Cam Newton Investigation Questions: Why Now, and Where Is it Coming From?

There are several questions circulating regarding the Cam Newton investigation. Why did the NCAA declare him eligible before the season began if they knew about the Mississippi State allegations? Moreover, if Mississippi State informed the SEC that Cam Newton’s father wanted over a hundred thousand dollars for his son to sign with their school, why didn’t the conference investigate the situation at the time? Most of all, why did people wait until Auburn was 10-0 and Cam Newton had established himself as a certified star before they finally dropped this bombshell of a story? Let’s try to navigate our way through this tale rationally.

We’re told Mississippi State reported the Cam Newton story to the SEC back in January. The SEC says most of the pertinent/follow-up information they requested was not provided by Mississippi State until July. It wasn’t until November that we found out the NCAA was investigating Auburn’s recruitment of Newton. It wasn’t until this week that we learned the FBI was getting involved in the investigation.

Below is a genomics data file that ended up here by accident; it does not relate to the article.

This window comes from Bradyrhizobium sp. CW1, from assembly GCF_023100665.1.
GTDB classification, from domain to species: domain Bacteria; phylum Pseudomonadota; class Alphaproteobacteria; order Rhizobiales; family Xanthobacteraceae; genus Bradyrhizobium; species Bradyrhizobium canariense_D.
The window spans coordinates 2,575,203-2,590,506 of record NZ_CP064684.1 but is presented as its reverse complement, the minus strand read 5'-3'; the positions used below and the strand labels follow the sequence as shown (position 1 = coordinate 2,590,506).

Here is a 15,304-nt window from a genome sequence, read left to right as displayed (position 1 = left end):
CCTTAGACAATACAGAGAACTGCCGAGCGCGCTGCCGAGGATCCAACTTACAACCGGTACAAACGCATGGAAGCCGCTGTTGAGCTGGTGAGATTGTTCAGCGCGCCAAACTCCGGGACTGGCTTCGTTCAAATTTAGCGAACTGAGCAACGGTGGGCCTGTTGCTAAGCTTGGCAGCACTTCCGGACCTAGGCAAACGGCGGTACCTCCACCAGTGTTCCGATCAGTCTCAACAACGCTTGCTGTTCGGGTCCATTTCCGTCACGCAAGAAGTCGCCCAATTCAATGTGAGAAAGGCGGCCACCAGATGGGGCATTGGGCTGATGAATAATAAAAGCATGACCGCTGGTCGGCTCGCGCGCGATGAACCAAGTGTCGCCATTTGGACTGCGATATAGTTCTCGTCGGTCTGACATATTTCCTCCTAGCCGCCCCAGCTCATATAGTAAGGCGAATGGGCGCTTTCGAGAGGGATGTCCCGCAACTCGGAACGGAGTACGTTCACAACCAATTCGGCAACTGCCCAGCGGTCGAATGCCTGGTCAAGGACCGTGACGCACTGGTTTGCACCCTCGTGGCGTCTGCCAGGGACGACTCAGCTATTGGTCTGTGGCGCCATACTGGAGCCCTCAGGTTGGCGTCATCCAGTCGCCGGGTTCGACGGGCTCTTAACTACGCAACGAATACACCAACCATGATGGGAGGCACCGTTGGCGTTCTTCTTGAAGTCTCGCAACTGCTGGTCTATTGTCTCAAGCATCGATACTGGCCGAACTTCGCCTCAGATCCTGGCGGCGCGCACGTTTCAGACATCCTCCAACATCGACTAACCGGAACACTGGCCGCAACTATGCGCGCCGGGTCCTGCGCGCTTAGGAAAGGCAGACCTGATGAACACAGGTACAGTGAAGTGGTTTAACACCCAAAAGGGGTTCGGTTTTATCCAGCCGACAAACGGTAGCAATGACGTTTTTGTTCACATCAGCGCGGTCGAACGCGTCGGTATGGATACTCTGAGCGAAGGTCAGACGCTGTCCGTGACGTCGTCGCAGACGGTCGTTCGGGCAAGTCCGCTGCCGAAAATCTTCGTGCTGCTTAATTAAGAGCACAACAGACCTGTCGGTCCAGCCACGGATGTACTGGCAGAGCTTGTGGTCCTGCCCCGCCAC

We found out late December that Auburn was signing Cam Newton, thereby beating out Mississippi State in his recruitment. Mississippi State says they informed the SEC that Newton’s father wanted thousands of dollars for his son to sign, and given that they reported the incident and didn’t land Cam, it’s safe to say they weren’t willing to pay. I’m guessing the SEC followed up and asked for more information such as phone records and anything else that helps prove Newton wanted money to sign. Being busy trying to manage and run an entire football team, I’m guessing Mississippi State didn’t provide that information until July as the SEC says. I think it’s reasonable to believe that the program was focusing on taking care of itself first before worrying about busting an opponent for cheating.